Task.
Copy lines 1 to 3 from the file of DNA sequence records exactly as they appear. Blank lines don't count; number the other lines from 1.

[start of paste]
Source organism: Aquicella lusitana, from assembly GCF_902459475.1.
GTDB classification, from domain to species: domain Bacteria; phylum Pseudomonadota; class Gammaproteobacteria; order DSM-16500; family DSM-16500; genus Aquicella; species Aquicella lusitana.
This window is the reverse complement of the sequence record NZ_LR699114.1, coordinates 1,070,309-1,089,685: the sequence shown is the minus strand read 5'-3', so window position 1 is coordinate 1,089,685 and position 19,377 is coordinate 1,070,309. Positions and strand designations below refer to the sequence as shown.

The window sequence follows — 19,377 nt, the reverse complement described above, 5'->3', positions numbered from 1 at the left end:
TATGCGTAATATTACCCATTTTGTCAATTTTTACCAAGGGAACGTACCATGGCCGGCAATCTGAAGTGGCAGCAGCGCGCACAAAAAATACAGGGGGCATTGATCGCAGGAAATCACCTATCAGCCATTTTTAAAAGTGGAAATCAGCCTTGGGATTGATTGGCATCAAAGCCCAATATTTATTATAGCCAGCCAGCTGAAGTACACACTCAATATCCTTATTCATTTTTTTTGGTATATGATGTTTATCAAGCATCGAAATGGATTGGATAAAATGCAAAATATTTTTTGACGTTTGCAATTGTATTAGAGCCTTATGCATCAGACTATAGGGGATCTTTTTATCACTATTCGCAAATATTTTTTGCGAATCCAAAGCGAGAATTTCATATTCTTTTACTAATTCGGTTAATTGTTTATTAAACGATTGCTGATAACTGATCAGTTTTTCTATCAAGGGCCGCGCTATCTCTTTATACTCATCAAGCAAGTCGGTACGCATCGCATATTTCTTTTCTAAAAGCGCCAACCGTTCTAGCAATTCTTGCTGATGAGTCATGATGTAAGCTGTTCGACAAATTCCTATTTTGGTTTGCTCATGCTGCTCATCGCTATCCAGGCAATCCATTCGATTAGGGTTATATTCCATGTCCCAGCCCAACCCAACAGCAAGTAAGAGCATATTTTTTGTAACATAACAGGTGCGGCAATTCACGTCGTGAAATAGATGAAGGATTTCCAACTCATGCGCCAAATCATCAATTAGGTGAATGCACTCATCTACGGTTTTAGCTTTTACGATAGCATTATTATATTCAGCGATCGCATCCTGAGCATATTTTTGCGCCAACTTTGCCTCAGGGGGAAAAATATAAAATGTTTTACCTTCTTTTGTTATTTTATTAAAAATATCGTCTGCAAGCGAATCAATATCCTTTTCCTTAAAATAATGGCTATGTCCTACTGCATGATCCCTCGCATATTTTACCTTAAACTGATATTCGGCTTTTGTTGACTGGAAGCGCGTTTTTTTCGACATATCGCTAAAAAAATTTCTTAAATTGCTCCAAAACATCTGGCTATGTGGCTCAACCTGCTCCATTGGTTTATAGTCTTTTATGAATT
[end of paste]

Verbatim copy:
Source organism: Aquicella lusitana, from assembly GCF_902459475.1.
GTDB classification, from domain to species: domain Bacteria; phylum Pseudomonadota; class Gammaproteobacteria; order DSM-16500; family DSM-16500; genus Aquicella; species Aquicella lusitana.
This window is the reverse complement of the sequence record NZ_LR699114.1, coordinates 1,070,309-1,089,685: the sequence shown is the minus strand read 5'-3', so window position 1 is coordinate 1,089,685 and position 19,377 is coordinate 1,070,309. Positions and strand designations below refer to the sequence as shown.